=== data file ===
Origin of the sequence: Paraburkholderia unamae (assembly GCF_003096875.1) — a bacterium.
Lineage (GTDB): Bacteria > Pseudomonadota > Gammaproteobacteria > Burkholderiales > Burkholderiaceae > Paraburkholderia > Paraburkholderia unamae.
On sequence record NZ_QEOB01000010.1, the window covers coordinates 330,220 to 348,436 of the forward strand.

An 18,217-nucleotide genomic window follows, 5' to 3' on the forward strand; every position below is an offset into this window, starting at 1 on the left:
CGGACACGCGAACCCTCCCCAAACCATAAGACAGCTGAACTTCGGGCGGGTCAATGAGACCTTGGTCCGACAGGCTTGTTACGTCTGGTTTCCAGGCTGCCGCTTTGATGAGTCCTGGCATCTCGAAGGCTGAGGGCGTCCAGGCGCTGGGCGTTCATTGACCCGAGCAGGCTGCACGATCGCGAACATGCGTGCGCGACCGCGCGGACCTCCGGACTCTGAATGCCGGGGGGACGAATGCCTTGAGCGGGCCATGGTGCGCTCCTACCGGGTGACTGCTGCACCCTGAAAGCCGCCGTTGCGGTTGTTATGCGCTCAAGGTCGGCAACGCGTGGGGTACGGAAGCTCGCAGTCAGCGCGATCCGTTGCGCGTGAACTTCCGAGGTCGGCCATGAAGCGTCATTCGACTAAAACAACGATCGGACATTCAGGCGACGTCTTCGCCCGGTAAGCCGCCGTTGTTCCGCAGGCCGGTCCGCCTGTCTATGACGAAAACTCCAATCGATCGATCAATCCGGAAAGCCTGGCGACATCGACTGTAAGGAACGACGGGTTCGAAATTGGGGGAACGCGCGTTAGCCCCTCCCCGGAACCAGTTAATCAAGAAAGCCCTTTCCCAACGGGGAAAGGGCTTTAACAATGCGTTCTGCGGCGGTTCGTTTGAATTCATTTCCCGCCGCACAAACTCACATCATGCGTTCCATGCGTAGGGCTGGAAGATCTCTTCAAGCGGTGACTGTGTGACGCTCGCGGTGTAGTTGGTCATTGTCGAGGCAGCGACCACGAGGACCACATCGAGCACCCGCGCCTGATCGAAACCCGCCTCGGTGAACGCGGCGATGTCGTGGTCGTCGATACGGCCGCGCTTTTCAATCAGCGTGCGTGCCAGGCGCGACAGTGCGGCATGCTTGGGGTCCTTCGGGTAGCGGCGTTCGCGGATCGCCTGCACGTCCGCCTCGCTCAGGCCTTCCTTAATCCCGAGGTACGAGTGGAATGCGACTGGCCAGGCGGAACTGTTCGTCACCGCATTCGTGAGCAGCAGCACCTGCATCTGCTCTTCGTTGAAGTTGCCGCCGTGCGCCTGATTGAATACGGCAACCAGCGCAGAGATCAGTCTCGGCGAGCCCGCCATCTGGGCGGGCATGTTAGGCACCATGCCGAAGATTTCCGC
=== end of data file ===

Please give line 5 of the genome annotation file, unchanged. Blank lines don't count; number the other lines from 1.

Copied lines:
CGGACACGCGAACCCTCCCCAAACCATAAGACAGCTGAACTTCGGGCGGGTCAATGAGACCTTGGTCCGACAGGCTTGTTACGTCTGGTTTCCAGGCTGCCGCTTTGATGAGTCCTGGCATCTCGAAGGCTGAGGGCGTCCAGGCGCTGGGCGTTCATTGACCCGAGCAGGCTGCACGATCGCGAACATGCGTGCGCGACCGCGCGGACCTCCGGACTCTGAATGCCGGGGGGACGAATGCCTTGAGCGGGCCATGGTGCGCTCCTACCGGGTGACTGCTGCACCCTGAAAGCCGCCGTTGCGGTTGTTATGCGCTCAAGGTCGGCAACGCGTGGGGTACGGAAGCTCGCAGTCAGCGCGATCCGTTGCGCGTGAACTTCCGAGGTCGGCCATGAAGCGTCATTCGACTAAAACAACGATCGGACATTCAGGCGACGTCTTCGCCCGGTAAGCCGCCGTTGTTCCGCAGGCCGGTCCGCCTGTCTATGACGAAAACTCCAATCGATCGATCAATCCGGAAAGCCTGGCGACATCGACTGTAAGGAACGACGGGTTCGAAATTGGGGGAACGCGCGTTAGCCCCTCCCCGGAACCAGTTAATCAAGAAAGCCCTTTCCCAACGGGGAAAGGGCTTTAACAATGCGTTCTGCGGCGGTTCGTTTGAATTCATTTCCCGCCGCACAAACTCACATCATGCGTTCCATGCGTAGGGCTGGAAGATCTCTTCAAGCGGTGACTGTGTGACGCTCGCGGTGTAGTTGGTCATTGTCGAGGCAGCGACCACGAGGACCACATCGAGCACCCGCGCCTGATCGAAACCCGCCTCGGTGAACGCGGCGATGTCGTGGTCGTCGATACGGCCGCGCTTTTCAATCAGCGTGCGTGCCAGGCGCGACAGTGCGGCATGCTTGGGGTCCTTCGGGTAGCGGCGTTCGCGGATCGCCTGCACGTCCGCCTCGCTCAGGCCTTCCTTAATCCCGAGGTACGAGTGGAATGCGACTGGCCAGGCGGAACTGTTCGTCACCGCATTCGTGAGCAGCAGCACCTGCATCTGCTCTTCGTTGAAGTTGCCGCCGTGCGCCTGATTGAATACGGCAACCAGCGCAGAGATCAGTCTCGGCGAGCCCGCCATCTGGGCGGGCATGTTAGGCACCATGCCGAAGATTTCCGC